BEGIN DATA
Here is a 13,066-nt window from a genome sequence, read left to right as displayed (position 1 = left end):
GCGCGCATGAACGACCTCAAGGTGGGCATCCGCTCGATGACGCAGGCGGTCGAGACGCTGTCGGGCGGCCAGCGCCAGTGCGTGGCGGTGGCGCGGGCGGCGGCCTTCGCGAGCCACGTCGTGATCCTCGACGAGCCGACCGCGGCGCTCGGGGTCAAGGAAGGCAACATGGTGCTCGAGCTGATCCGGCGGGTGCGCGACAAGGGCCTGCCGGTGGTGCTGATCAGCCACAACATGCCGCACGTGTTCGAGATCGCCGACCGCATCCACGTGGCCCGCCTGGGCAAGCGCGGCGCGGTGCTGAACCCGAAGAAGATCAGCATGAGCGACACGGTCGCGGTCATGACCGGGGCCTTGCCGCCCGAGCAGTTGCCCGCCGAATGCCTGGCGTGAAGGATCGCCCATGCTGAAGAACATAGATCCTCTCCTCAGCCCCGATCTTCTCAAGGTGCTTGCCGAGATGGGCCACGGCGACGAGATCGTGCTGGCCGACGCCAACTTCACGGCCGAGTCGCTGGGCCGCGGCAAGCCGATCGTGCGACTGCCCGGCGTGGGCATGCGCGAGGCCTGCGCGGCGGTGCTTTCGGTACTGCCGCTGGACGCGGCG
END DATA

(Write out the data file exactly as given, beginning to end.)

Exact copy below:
Here is a 13,066-nt window from a genome sequence, read left to right as displayed (position 1 = left end):
GCGCGCATGAACGACCTCAAGGTGGGCATCCGCTCGATGACGCAGGCGGTCGAGACGCTGTCGGGCGGCCAGCGCCAGTGCGTGGCGGTGGCGCGGGCGGCGGCCTTCGCGAGCCACGTCGTGATCCTCGACGAGCCGACCGCGGCGCTCGGGGTCAAGGAAGGCAACATGGTGCTCGAGCTGATCCGGCGGGTGCGCGACAAGGGCCTGCCGGTGGTGCTGATCAGCCACAACATGCCGCACGTGTTCGAGATCGCCGACCGCATCCACGTGGCCCGCCTGGGCAAGCGCGGCGCGGTGCTGAACCCGAAGAAGATCAGCATGAGCGACACGGTCGCGGTCATGACCGGGGCCTTGCCGCCCGAGCAGTTGCCCGCCGAATGCCTGGCGTGAAGGATCGCCCATGCTGAAGAACATAGATCCTCTCCTCAGCCCCGATCTTCTCAAGGTGCTTGCCGAGATGGGCCACGGCGACGAGATCGTGCTGGCCGACGCCAACTTCACGGCCGAGTCGCTGGGCCGCGGCAAGCCGATCGTGCGACTGCCCGGCGTGGGCATGCGCGAGGCCTGCGCGGCGGTGCTTTCGGTACTGCCGCTGGACGCGGCG